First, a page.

Login script to edit user.dat file for Roaming Profile users

I need to edit the ntuser.dat file when a user logs in to my citrix/terminal server.  Basically whats happening is the pointer for a new app we are running has the database location stored in the NTUSER.dat file.  

I am using roaming profiles and have a bunch of users that have already logged in and got the settings for the first database location.  

We have since added 2 more and when the user logs in they still only see 1 database.  This is because they way the app is written it checks the ntuser.dat file in the user profile first.  

If there is a pointer in there it just uses whats there.  If there is no pointer in ntuser.dat/profile then it looks at the HKEY_LOCAL_MACHINE - software -section and pulls the info from there and then writes to the user profile.  

I tried to go into regedit and load a hive from a user where the settings are located then tried to copy into the All Users hive but it didnt work.  IM guessing becuase it is a roaming profile.  

Any suggestions?  I was thinking a login script would be the way to go but im not sure...Thanks for any help!  
GPEAL383Asked:
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connectexCommented:
regedit /s filename.reg should do the import without the prompt. As long as the changes are under HKCU it should work for any non-admin user.
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connectexCommented:
This may seem like I'm out of left field but just follow my thinking and hopefully you'll get this done quickly and easy. Check out this article: http://support.microsoft.com/kb/252330. To review, it says when using install mode any changes to the HKCU hive are replicated to another registry location (install key). This way the same changes can be made for each user's version of HKCU hive in their ntuser.dat file. Of course this is especially important for a new user profile. So you should be able to do "change user /install" and make the registry changes in HKCU hive. Then switch back to execute mode "change user /execute". Note the article it wrong it's not iexecute. They copied the previous line but didn't modify it correctly. Now logon as another user account and confirm the registry changes took for this user. If they didn't then there's one more thing we need to do. I know I've read it somewhere, in contrast the the fore reference Microsoft article, that the terminal services code will handle HKCU request differently. It will check for the entry in HKCU. If it doesn't exists, will check the install key section and add it, if needed. So you may need to create a .reg file to remove the problem keys/values from the HKCU hive first. To do so you can just add a icon to the all user's start group for this. Here's an article covering how to use regedit and .reg files to add or remove keys/values: http://support.microsoft.com/kb/310516/EN-US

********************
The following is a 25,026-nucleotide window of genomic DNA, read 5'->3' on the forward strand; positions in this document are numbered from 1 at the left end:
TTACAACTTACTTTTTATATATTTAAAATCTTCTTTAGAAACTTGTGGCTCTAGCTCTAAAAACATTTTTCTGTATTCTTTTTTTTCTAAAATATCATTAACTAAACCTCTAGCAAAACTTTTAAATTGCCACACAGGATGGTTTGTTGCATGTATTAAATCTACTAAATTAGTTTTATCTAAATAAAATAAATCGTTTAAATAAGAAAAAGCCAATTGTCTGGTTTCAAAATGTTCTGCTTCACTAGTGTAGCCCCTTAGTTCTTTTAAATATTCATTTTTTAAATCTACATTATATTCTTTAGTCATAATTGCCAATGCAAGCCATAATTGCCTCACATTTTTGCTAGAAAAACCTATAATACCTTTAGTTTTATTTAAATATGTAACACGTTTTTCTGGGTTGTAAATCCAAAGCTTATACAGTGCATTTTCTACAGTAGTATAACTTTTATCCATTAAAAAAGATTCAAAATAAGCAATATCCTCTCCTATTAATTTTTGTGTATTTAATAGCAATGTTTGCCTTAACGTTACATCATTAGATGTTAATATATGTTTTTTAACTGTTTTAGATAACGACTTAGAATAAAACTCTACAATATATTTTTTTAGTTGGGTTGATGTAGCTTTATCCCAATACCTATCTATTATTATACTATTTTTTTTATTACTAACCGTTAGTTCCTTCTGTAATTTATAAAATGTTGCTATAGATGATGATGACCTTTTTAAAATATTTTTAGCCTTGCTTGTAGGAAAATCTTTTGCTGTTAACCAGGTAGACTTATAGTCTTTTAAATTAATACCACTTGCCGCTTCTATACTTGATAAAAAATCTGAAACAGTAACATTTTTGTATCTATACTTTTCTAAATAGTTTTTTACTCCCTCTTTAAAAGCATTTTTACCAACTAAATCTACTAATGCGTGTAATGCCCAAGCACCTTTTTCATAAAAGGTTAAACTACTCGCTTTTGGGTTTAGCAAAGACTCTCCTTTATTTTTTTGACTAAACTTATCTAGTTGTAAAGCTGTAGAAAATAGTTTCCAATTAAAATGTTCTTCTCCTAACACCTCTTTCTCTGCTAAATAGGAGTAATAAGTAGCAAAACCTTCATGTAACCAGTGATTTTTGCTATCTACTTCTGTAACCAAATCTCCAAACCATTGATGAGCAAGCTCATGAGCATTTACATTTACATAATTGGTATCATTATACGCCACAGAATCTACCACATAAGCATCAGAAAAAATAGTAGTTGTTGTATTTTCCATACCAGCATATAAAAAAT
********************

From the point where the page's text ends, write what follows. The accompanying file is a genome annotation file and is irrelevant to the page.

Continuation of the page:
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GPEAL383Author Commented:
The "change user /install"  I thought that was for a 2000 server?
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connectexCommented:
The "change" command has existed since Citrix WinFrame days. That's before Microsoft took over Citrix's MultiWin technologies which later become Windows NT 4.0 Terminal Services Edition. Still even works on Windows 2008 R2! Also did you know Citrix originally started on OS2!